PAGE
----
Thursday, March 22, 2007

March Madness - More on Spring Training Baseball: The Washington Nationals whipped up on Houston tonight, by a 16-2 total. This follows the Nats' thrashing of the Mets last Saturday, by a 13-1 score. It's just Spring training, but the Nats are showing a surprising degree of explosiveness. Ryan Zimmerman and Christian Guzman continued their hot hitting. Ryan Church, refusing to conceded the left-field job to Chris Snelling, finally awoke from his coma. Church had a three for five, five RBI day, that included his first home run of the Spring. Jerome Williams and Lavelle Speigner shut down the Astros' bats, as Williams allowed just two unearned runs.

One interesting development was the positioning of Kory Casto at first base -- his debut there. Though he went 0 for 2 at the plate, Casto showed some ability to adapt to this new fielding position by starting one double play. Perhaps this is the position for the youngster. He can spend most of the year learning the position at Columbus. This would allow the Nats to deal Nick Johnson after the All-Star break. Johnson is a classic, consistent baseball player, when healthy -- and still the Nats' best player. He is a slick fielder, and hits for a high average. However, Johnson is no longer a young up-and-comer. He doesn't have the power stroke one would like to see in a first baseman. His greatest value to the Nats' rebuilding plan may be as trade bait. I'd love to see an infield with Zimmerman and Casto at the corners, next season.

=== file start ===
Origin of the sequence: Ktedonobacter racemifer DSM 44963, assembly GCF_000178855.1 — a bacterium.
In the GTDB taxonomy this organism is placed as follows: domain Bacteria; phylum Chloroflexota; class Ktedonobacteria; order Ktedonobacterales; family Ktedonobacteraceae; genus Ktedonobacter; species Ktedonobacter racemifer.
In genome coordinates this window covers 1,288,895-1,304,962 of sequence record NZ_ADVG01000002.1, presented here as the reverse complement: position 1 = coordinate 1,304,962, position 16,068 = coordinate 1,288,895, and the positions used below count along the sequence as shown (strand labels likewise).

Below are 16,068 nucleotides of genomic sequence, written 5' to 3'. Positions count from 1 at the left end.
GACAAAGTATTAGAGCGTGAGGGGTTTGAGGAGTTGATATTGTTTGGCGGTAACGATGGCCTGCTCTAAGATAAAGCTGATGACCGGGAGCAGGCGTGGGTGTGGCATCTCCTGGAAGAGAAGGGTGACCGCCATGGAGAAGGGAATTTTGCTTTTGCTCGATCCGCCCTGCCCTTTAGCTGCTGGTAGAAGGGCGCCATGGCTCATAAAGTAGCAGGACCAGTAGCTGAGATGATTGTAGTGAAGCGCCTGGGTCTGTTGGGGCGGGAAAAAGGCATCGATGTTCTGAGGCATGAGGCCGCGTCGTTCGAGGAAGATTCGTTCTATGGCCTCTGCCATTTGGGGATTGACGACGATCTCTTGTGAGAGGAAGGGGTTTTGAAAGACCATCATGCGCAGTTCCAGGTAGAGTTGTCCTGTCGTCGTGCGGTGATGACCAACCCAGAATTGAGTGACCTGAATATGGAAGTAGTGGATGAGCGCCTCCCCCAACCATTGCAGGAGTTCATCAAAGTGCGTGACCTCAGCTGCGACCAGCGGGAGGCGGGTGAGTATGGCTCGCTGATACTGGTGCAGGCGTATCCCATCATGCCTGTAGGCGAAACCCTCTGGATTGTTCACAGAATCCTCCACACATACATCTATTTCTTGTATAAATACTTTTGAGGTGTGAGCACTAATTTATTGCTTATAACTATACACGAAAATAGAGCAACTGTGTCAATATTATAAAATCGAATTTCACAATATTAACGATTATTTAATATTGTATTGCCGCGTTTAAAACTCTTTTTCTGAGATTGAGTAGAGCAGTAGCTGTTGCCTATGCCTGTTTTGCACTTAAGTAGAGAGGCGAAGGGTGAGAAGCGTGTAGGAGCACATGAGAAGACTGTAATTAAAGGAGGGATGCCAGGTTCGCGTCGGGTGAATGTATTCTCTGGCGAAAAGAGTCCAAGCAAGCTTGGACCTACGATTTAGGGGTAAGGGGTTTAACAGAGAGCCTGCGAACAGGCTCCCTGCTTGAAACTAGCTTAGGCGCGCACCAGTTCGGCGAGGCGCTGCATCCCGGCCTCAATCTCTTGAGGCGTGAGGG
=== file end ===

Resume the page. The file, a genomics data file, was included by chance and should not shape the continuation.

More March Madness: What is up with the New York Mets? O.K., Spring training results don't mean much, but what if the team goes virtually zero-for-the Spring? Only Tampa Bay has won fewer games than the Mets so far this Spring. The Mets got pasted again today. Glavine, Maine and Pefrey look fine in their starting rotation, but Hernandez does not, and Oliver Perez seems hit-and-miss. They actually got a good outing today from Aaron Sele, who is still in the running for a rotation spot. Sele outpitched John Smoltz, but Scott Schoeneweis gave up the winning run, and Billy Wagner was knocked around for five runs in his one inning of work.

The biggest danger signs for the Mets have been at the plate. Their hitting has been almost uniformly anemic. The young stars Jose Reyes and David Wright have strong averages, as does rookie outfield candidate Lastings Milledge, and Jose Valentin seems to have cemented his second base job. While Carlos Beltran has had a decent Spring, the other big-name veterans, including Moises Alou, Shawn Green, Paul LoDuca, and Carlos Delgado, are all batting at or below the .200 Mendoza line. These struggling vets are not young guys -- perhaps it will just take them a little longer to get started. Still, manager Willie Randolph has to be wondering if they will be able to turn it on when the season starts. Ditto for his bullpen, which has been atrocious during the exhibition games.

Finally: The Red Sox have given up on the Jon Papelbon experiment. Right now, the guy belongs in their bullpen. He was unbeatable last year as their closer -- the strength of the team. This Spring, with Papelbon in the rotation, the closer's spot was shaping up to be the biggest weakness for this year's team. Jon Lester looks like he'll be ready to start later this season. In the meantime, Tavarez is a better option for the Sox as a starter than as the closer. Props to the Red Sox' management for showing the flexibility and good sense to change direction when it was needed.

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